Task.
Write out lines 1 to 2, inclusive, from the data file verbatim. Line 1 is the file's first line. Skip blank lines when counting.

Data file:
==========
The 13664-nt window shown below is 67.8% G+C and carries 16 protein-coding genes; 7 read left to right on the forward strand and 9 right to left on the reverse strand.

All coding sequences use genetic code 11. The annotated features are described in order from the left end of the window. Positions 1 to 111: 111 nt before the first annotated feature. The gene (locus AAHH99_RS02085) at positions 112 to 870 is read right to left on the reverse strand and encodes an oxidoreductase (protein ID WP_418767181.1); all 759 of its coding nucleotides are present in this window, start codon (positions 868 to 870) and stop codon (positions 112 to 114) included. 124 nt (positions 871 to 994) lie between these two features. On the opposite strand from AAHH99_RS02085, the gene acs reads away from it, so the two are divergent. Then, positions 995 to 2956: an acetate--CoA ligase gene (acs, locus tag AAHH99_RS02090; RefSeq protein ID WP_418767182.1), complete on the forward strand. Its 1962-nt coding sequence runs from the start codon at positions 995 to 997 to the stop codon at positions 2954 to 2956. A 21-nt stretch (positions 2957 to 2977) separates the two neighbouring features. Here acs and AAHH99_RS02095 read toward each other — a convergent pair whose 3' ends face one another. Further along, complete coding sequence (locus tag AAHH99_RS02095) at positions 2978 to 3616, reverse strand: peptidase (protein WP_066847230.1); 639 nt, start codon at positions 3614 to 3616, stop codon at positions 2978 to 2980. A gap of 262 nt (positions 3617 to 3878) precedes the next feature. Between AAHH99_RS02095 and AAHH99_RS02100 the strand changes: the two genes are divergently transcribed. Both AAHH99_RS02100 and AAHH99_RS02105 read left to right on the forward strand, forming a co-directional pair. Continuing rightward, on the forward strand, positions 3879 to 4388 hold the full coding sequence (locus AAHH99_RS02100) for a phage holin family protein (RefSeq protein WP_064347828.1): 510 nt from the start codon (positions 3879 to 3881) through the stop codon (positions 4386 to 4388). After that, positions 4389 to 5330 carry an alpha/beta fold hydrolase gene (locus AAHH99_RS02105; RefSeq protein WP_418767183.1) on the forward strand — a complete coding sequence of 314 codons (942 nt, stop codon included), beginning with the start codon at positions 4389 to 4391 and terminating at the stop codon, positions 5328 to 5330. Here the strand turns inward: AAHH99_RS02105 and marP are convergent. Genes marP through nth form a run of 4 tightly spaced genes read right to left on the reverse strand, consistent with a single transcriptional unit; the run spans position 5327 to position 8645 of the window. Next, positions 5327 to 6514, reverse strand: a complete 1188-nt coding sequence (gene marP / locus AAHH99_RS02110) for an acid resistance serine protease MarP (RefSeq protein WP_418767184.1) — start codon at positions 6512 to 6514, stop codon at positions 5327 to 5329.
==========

The 13664-nt window shown below is 67.8% G+C and carries 16 protein-coding genes; 7 read left to right on the forward strand and 9 right to left on the reverse strand.

All coding sequences use genetic code 11. The annotated features are described in order from the left end of the window. Positions 1 to 111: 111 nt before the first annotated feature. The gene (locus AAHH99_RS02085) at positions 112 to 870 is read right to left on the reverse strand and encodes an oxidoreductase (protein ID WP_418767181.1); all 759 of its coding nucleotides are present in this window, start codon (positions 868 to 870) and stop codon (positions 112 to 114) included. 124 nt (positions 871 to 994) lie between these two features. On the opposite strand from AAHH99_RS02085, the gene acs reads away from it, so the two are divergent. Then, positions 995 to 2956: an acetate--CoA ligase gene (acs, locus tag AAHH99_RS02090; RefSeq protein ID WP_418767182.1), complete on the forward strand. Its 1962-nt coding sequence runs from the start codon at positions 995 to 997 to the stop codon at positions 2954 to 2956. A 21-nt stretch (positions 2957 to 2977) separates the two neighbouring features. Here acs and AAHH99_RS02095 read toward each other — a convergent pair whose 3' ends face one another. Further along, complete coding sequence (locus tag AAHH99_RS02095) at positions 2978 to 3616, reverse strand: peptidase (protein WP_066847230.1); 639 nt, start codon at positions 3614 to 3616, stop codon at positions 2978 to 2980. A gap of 262 nt (positions 3617 to 3878) precedes the next feature. Between AAHH99_RS02095 and AAHH99_RS02100 the strand changes: the two genes are divergently transcribed. Both AAHH99_RS02100 and AAHH99_RS02105 read left to right on the forward strand, forming a co-directional pair. Continuing rightward, on the forward strand, positions 3879 to 4388 hold the full coding sequence (locus AAHH99_RS02100) for a phage holin family protein (RefSeq protein WP_064347828.1): 510 nt from the start codon (positions 3879 to 3881) through the stop codon (positions 4386 to 4388). After that, positions 4389 to 5330 carry an alpha/beta fold hydrolase gene (locus AAHH99_RS02105; RefSeq protein WP_418767183.1) on the forward strand — a complete coding sequence of 314 codons (942 nt, stop codon included), beginning with the start codon at positions 4389 to 4391 and terminating at the stop codon, positions 5328 to 5330. Here the strand turns inward: AAHH99_RS02105 and marP are convergent. Genes marP through nth form a run of 4 tightly spaced genes read right to left on the reverse strand, consistent with a single transcriptional unit; the run spans position 5327 to position 8645 of the window. Next, positions 5327 to 6514, reverse strand: a complete 1188-nt coding sequence (gene marP / locus AAHH99_RS02110) for an acid resistance serine protease MarP (RefSeq protein WP_418767184.1) — start codon at positions 6512 to 6514, stop codon at positions 5327 to 5329.